NW2 – It’s going to take more than just “Trusting My Dog”

1 Apr
Second Place - Nw2 Container Search

Second Place – Nw2 Container Search

Ren and I competed in our first NW2 trial this weekend in Fultondale, AL. My main goal in entering was to even see what an NW2 was about since there is literally no information available about what I should expect.  My goal was accomplished, and I came away realizing that until more training, information, video’s and seminars are available to truly prepare both me and her, that I won’t be entering another trial anytime soon. The trial was held at a great site – a school.  The day and searches went like this:

 Interior – two average size classrooms right next to each other. Rooms had desks/tables in groups, rugs, chairs, normal stuff you would find in a classroom

  • First Room – 3 minutes – 2 hides. First hide was a threshold hide in a basket within a few feet of the door. Ren walked in the classroom and nailed that hide within a few seconds. I thought we were out to a great start… Ren quickly got back to searching, never stopped working, but got stuck under the tables and never could nail down source – we timed out. The hide was on the underside of an approx 36” inch high table.
  • Second Room – 3 minutes  – 1 hide. She searched the entire time, walked right by the table the hide was one, but never hit odor. The hide was on the underside of a taller small side table – something you might put a plant on (about 33” high) Ren was almost frantic in this room, trying so hard to find the odor, checking everything, standing on her hind legs, covering as much ground as she could but to no avail.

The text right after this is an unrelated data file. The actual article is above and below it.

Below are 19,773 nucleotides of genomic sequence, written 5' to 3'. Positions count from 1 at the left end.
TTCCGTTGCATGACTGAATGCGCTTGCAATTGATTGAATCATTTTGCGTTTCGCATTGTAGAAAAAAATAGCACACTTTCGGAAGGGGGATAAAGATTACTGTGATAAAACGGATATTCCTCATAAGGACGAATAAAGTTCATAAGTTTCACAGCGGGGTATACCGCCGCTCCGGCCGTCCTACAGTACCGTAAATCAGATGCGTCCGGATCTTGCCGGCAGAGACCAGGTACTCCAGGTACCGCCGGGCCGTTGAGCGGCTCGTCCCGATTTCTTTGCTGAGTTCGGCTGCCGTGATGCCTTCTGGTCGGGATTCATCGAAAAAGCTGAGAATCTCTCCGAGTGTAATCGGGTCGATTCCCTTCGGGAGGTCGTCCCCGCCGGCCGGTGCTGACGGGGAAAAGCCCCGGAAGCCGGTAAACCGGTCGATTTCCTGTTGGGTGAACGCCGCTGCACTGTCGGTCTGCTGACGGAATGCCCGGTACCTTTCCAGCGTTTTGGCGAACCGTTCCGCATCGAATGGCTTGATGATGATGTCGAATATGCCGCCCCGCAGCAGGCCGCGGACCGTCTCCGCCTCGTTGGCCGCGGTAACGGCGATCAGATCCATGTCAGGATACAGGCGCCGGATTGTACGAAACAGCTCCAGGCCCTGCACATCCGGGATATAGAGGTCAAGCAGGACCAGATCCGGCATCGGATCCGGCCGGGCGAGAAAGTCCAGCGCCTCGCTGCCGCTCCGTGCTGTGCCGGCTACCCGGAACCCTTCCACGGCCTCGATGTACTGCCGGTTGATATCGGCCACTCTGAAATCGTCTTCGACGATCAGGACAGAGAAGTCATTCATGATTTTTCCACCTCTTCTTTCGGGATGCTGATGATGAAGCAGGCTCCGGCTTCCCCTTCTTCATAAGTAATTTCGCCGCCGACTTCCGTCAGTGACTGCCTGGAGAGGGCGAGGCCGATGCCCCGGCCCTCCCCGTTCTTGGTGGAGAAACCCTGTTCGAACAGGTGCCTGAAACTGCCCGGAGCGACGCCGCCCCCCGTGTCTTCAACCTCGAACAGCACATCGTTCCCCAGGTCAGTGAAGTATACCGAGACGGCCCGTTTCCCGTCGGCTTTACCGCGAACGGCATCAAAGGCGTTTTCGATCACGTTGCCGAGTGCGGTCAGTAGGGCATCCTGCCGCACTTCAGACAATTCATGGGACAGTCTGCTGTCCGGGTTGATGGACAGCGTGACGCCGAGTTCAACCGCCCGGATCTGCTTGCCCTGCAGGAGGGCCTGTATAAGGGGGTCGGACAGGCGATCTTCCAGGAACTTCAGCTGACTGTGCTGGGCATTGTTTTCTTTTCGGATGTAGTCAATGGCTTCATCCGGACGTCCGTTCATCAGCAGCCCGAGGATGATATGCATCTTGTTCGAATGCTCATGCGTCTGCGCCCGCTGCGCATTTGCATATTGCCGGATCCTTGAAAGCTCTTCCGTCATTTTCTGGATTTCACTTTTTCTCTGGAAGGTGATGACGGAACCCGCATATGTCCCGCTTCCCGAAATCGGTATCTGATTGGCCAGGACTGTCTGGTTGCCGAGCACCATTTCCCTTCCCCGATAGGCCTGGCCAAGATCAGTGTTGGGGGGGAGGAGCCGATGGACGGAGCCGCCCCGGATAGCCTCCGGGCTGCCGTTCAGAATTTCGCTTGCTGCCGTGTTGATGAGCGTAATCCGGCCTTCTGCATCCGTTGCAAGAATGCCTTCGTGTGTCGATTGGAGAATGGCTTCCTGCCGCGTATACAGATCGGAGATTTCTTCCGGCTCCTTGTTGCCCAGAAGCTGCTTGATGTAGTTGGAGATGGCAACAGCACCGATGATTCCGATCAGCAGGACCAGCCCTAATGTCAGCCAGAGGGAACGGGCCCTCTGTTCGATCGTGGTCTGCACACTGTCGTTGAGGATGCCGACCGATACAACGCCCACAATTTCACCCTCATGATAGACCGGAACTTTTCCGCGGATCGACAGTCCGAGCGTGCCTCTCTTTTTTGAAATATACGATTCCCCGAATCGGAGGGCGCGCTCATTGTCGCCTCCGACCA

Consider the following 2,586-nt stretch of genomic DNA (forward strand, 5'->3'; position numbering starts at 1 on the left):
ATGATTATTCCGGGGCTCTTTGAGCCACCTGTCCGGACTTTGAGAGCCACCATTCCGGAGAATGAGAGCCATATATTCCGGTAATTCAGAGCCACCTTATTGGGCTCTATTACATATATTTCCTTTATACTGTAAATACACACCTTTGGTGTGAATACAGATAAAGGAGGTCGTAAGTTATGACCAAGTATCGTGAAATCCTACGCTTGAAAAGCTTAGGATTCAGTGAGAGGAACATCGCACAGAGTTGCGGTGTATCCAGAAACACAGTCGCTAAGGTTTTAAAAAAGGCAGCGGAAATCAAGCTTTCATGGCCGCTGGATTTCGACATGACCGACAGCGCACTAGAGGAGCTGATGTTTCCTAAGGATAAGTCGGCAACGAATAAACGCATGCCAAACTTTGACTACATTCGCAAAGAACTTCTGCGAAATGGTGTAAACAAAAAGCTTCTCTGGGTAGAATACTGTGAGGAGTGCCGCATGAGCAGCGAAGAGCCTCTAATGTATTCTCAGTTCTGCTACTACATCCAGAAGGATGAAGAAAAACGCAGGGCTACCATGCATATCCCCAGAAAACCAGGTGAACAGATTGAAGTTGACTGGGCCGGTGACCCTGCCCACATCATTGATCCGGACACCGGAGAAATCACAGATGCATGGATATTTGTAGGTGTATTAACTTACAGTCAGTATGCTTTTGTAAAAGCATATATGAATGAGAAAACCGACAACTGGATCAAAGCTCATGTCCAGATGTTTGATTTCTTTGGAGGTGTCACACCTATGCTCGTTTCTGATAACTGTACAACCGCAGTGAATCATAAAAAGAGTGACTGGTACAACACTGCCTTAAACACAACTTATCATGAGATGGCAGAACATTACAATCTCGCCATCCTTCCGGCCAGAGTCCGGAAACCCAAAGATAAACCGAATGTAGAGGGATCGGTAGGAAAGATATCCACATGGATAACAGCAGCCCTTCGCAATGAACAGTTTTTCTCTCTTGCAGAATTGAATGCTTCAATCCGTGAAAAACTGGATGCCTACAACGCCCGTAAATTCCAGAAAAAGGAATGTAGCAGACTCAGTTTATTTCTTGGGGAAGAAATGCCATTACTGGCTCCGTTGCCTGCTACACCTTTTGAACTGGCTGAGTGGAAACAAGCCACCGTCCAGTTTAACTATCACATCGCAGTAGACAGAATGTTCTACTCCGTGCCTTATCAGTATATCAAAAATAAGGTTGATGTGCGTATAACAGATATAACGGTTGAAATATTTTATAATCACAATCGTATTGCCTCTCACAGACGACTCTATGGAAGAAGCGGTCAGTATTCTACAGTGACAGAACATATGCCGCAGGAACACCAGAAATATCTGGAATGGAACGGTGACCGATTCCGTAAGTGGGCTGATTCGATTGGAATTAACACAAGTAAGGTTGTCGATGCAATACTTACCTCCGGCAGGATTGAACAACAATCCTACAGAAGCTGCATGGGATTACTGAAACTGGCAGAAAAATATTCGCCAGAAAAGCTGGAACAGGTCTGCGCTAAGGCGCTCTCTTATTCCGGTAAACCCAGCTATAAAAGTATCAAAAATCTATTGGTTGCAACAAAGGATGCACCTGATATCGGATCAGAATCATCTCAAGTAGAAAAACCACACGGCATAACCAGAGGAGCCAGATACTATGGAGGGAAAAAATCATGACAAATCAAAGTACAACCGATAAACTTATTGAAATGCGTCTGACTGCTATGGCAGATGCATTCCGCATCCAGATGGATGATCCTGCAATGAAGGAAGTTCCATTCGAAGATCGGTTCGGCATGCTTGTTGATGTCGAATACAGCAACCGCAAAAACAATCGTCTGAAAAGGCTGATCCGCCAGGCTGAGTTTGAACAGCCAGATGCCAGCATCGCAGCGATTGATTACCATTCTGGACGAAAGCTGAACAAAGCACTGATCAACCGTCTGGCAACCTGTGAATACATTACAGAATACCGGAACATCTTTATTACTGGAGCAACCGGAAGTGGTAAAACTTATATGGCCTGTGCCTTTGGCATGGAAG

Container – 3 minutes – 1 hide. 20 Suitcases and bags in a high ceilinged atrium. Distracters were toys, white bread, and cheese and crackers

  • Ren walked directly to the correct bag and alerted, 13 seconds. We placed 2nd in this element. She got a “pronounced”.

Vehicle – 3 minutes, 2 hides, 3 vehicles (2 cars and one van)

  • First hide was in the front top inside the wheel well of the van. It took her awhile to narrow this down, but she found it. We timed out before getting to the second hide. She got a “pronounced” in this element, which I thought was unusual because she only found one hide. I am guessing the judge realized how hard she was trying.

Exterior – 3 minutes, 2 hides – brick courtyard/walkway/building/short brick wall.

Brocks Ridge School Trial Site

Brocks Ridge School Trial Site

• First hide was a threshold hide in a crack where the brick wall met the walkway. She went directly to it, hung there a bit, but didn’t alert and I am not sure why. She moved on and correctly found and alerted on the second hide that was under a wooden bench.Both judges gave me feedback after her searches. They said that Ren had a disadvantage because of her height vs the amount of area that needed to be covered, and that this game was all about time. I needed to guide her more to make sure she covered all the areas she could. In my mind I thought that could be something I could to, but that still didn’t help her in being able to locate the higher hides. One judge said that “He loved this dog because she had so much heart when searching, it’s just that her legs are about 12 inches too short”.

Two things bothered me about the day. First, I felt that I let Ren down by asking her to do things that she clearly wasn’t correctly trained to do. I put too much faith into “trusting my dog”. I needed to train my dog. I did reward her though even on the hides she didn’t find, she never stopped searching, never got frustrated – but still it bothered me. She trusts me too – to make sure she is prepared.

Secondly, I felt frustrated by the lack of information that was and is available to me in order to prepare her.  There were CNWI’s attending the trial for the same reason I was – to find out what NW2 was all about.

Courtyard - Exteriors Hides

Courtyard – Exteriors Hides